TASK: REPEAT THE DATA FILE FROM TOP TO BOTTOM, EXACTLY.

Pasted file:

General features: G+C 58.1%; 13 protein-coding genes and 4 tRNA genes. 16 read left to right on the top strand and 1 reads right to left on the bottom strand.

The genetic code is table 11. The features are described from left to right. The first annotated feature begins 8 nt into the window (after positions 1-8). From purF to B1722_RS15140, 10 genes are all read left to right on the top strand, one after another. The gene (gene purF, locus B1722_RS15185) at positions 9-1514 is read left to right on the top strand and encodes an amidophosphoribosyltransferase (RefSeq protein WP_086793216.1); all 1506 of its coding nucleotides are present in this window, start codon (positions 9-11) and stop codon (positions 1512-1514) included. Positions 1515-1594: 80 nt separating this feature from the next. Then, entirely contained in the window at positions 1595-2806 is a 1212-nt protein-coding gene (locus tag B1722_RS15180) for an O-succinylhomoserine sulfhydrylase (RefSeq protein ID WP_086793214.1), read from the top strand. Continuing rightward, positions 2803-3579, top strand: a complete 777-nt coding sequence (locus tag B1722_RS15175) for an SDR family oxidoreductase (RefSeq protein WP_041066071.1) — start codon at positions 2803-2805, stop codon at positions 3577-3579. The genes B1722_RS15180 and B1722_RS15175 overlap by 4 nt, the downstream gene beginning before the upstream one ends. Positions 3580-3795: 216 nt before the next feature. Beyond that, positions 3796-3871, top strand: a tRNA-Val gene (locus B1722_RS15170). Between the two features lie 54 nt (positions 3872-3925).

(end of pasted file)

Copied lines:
General features: G+C 58.1%; 13 protein-coding genes and 4 tRNA genes. 16 read left to right on the top strand and 1 reads right to left on the bottom strand.

The genetic code is table 11. The features are described from left to right. The first annotated feature begins 8 nt into the window (after positions 1-8). From purF to B1722_RS15140, 10 genes are all read left to right on the top strand, one after another. The gene (gene purF, locus B1722_RS15185) at positions 9-1514 is read left to right on the top strand and encodes an amidophosphoribosyltransferase (RefSeq protein WP_086793216.1); all 1506 of its coding nucleotides are present in this window, start codon (positions 9-11) and stop codon (positions 1512-1514) included. Positions 1515-1594: 80 nt separating this feature from the next. Then, entirely contained in the window at positions 1595-2806 is a 1212-nt protein-coding gene (locus tag B1722_RS15180) for an O-succinylhomoserine sulfhydrylase (RefSeq protein ID WP_086793214.1), read from the top strand. Continuing rightward, positions 2803-3579, top strand: a complete 777-nt coding sequence (locus tag B1722_RS15175) for an SDR family oxidoreductase (RefSeq protein WP_041066071.1) — start codon at positions 2803-2805, stop codon at positions 3577-3579. The genes B1722_RS15180 and B1722_RS15175 overlap by 4 nt, the downstream gene beginning before the upstream one ends. Positions 3580-3795: 216 nt before the next feature. Beyond that, positions 3796-3871, top strand: a tRNA-Val gene (locus B1722_RS15170). Between the two features lie 54 nt (positions 3872-3925).